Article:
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I'm sorry, but 2,300 lines of code is in no way acceptable as a "dead code"-eliminated Hello World program. Not by a longshot.

If all you use javascript for is console.log("Hello World"); then v8 will seem unnecessarily large too.

If all you do is one DOM transformation then jquery will seem huge compared to just doing it by hand (probably hundreds or thousands of lines of code vs 3).

I guess at this point I'm just repeating the OP, but this is simply in no way demonstrative of Dart. It can at best serve as a learning tool of the internals (and perhaps there are valid criticisms once you look at those), but any conclusion on code size is very flawed from this one example.

jQuery is huge compared to doing it by hand, and I actually chose against jQuery for a web service targeted at mobile phones.

However, in the case of jQuery the productivity / KB ratio is freakishly huge.

I fail to see how that will be the case for a new programming language. Javascript is already fast and still improving in bounds and leaps. It is also finally possible to write correct cross-browser code with the help of jQuery and CoffeeScript. It is a true standard.

What can Dart really provide that Javascript cannot?

Refactoring tools? Some people would like that, but it still won't be bullet proof (as I understand the static types in Dart are optional), and there's nothing worse that a tool on which you can't rely on (personally I hate the Intellisense attempts being made in IDEs for Ruby or Python).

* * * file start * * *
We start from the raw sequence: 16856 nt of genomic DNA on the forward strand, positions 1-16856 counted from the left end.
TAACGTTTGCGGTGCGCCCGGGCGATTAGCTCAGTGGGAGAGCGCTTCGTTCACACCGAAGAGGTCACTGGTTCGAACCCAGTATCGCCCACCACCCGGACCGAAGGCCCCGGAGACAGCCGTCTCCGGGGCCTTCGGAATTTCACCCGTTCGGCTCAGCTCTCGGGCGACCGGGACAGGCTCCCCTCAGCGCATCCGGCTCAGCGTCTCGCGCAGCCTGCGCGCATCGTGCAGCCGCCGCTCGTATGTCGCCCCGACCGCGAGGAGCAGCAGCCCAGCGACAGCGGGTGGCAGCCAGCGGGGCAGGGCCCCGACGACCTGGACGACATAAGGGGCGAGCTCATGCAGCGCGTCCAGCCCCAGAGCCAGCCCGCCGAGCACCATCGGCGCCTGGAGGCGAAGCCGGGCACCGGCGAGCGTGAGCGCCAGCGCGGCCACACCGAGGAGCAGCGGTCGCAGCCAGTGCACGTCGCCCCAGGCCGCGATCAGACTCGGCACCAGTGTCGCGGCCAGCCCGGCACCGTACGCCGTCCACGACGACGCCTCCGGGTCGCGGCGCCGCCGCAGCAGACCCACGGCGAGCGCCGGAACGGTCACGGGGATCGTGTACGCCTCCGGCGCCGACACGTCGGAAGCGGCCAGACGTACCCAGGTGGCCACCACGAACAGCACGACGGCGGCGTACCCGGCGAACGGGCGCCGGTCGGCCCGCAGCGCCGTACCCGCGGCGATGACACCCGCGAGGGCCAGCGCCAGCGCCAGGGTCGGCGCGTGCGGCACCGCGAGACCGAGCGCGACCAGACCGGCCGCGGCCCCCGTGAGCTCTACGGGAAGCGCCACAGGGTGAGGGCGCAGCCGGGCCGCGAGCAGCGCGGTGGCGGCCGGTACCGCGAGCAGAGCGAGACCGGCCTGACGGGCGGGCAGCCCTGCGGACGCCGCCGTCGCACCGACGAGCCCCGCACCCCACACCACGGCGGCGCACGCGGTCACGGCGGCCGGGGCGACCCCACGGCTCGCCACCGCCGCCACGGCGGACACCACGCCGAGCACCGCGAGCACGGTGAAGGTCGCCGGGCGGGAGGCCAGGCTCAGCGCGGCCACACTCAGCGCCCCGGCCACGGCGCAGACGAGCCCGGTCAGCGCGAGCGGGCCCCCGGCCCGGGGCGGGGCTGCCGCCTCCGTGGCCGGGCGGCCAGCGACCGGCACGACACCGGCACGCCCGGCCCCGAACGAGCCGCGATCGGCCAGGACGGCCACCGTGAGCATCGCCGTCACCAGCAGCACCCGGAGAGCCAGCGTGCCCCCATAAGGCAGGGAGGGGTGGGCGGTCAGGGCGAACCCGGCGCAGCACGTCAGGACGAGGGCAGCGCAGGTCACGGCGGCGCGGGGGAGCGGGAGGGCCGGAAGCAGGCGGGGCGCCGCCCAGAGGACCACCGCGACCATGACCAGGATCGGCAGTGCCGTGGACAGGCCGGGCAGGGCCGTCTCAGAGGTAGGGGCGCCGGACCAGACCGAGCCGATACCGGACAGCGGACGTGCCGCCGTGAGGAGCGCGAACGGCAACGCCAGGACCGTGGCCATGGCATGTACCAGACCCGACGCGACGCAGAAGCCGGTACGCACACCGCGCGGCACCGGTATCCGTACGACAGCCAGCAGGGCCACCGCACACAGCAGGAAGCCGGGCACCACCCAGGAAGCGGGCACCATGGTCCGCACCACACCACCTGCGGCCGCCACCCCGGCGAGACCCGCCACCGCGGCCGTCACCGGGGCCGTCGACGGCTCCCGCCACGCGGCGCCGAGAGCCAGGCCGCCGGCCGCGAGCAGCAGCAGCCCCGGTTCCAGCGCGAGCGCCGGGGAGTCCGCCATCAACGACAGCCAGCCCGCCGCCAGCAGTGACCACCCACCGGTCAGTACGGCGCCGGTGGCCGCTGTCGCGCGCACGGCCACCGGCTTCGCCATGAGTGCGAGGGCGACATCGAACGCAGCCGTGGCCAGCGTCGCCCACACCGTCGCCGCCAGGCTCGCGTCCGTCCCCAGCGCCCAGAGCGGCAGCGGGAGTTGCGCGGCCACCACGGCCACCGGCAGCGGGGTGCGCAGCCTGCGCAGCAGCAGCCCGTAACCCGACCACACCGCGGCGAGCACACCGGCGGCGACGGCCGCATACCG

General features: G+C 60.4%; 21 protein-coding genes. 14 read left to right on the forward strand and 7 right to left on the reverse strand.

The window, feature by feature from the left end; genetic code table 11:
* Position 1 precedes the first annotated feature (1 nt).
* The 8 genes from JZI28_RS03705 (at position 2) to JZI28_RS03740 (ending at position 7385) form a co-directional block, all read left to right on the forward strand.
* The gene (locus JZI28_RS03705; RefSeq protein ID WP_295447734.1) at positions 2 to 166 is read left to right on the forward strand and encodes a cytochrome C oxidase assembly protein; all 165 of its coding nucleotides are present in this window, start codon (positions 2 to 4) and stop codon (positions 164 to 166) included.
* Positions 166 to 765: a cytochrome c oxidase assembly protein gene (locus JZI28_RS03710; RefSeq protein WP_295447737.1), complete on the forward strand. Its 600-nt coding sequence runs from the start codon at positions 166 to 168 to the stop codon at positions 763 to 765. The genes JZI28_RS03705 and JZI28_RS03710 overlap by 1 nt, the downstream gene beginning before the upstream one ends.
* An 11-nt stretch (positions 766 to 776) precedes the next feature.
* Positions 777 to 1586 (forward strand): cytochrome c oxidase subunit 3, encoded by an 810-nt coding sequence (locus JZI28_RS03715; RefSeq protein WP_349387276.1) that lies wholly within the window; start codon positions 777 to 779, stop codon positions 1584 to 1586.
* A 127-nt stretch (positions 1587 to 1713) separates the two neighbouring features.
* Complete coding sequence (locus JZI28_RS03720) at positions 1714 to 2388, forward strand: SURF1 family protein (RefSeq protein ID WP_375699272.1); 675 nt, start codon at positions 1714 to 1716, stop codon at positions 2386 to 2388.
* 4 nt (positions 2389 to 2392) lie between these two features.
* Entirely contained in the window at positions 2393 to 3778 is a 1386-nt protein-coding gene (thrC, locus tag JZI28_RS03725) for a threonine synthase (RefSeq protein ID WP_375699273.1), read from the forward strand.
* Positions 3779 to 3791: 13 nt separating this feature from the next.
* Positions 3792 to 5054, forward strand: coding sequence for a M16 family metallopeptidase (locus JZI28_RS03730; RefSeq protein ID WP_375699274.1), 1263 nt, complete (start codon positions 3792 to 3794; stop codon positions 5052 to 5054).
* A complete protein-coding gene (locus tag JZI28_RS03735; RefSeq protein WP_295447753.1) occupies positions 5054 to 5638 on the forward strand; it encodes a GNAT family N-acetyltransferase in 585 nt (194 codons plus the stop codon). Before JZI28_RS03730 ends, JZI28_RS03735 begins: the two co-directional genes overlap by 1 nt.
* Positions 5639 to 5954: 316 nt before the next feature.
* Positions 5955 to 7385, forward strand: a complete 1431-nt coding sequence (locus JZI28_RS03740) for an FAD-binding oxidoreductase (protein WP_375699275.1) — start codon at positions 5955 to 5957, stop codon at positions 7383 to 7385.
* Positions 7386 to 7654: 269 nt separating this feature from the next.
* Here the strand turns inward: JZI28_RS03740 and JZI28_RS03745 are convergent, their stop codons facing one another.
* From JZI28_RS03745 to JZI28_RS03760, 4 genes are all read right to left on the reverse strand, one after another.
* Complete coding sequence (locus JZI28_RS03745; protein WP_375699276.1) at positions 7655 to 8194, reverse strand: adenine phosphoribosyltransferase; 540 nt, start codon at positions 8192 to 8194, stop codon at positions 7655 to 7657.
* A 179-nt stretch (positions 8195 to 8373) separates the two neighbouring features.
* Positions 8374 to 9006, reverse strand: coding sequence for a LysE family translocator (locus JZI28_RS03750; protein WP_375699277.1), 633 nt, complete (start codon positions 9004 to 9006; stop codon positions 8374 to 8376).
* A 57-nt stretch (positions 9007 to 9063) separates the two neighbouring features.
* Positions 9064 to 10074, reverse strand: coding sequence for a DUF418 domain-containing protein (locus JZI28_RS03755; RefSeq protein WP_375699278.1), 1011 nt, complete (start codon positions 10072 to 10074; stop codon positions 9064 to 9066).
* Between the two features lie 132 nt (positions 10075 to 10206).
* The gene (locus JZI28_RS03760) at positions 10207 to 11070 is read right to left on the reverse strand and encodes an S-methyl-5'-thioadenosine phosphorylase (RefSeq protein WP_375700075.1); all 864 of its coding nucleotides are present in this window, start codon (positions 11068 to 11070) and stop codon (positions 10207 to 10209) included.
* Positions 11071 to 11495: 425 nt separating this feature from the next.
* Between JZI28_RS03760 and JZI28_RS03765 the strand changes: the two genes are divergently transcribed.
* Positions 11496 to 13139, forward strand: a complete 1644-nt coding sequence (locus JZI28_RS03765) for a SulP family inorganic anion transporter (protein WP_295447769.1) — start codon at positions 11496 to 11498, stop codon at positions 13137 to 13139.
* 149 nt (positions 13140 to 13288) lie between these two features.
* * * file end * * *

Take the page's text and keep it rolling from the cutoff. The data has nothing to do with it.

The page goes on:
What about speed? Well, Java/Quake2 was compiled to Javascript using GWT and it worked just fine -- what more could you want from a sandboxed environment? To me, these days big page load times either on my desktop or on my mobile are almost always related to bandwidth.

v8 actually runs the code, though, so it's not an accurate comparison.

(That said, this thread is just silly. I don't like Dart because it looks like it's built for obsolescense, but the hello world extrapolation is nonsense, as has been pointed out.)

What language do you program in where the dependencies are not as heavy as they are here? The only difference I can tell is that it's hidden from you.

The other difference is that they are not transferred over wire (once if developers were careful or on every request if they were not).

  $ cat hello.c 
  int main() { printf("Hello, world!\n"); }
  $ gcc hello.c
  $ ls -l a.out 
  -rwxr-xr-x  1 brian  staff   8.5K Oct 11 02:23 a.out*
And that's compiled code! And it also links to libc! But then again, any JS program requires tons of compiled C/C++ code to run.

See here for an effort to create the smallest possible hello world x86 ELF binary: http://timelessname.com/elfbin/

His original C app was about 6k, and 3k when stripped of debug symbols. Not content, he switched to assembly, which got him down to ... nah, I won't spoil the rest. ;)

That's dynamically loaded, try it with the runtime

    $ gcc hello.c
    $ ls -l a.out
    -rwxr-xr-x 1 maht maht 4511 Oct 11 16:38 a.out
    $ gcc --static hello.c
    $ ls -l a.out
    -rwxr-xr-x 1 maht maht 574106 Oct 11 16:38 a.out

Do you even understand programming? It includes the runtime, dammnit.

A C hello world (#include "stdio.h", int main(void){printf("Hello World\n"); return 0; }) produces an 8K executable on my Mac.

8K --you know, they used to write whole games in 8K.

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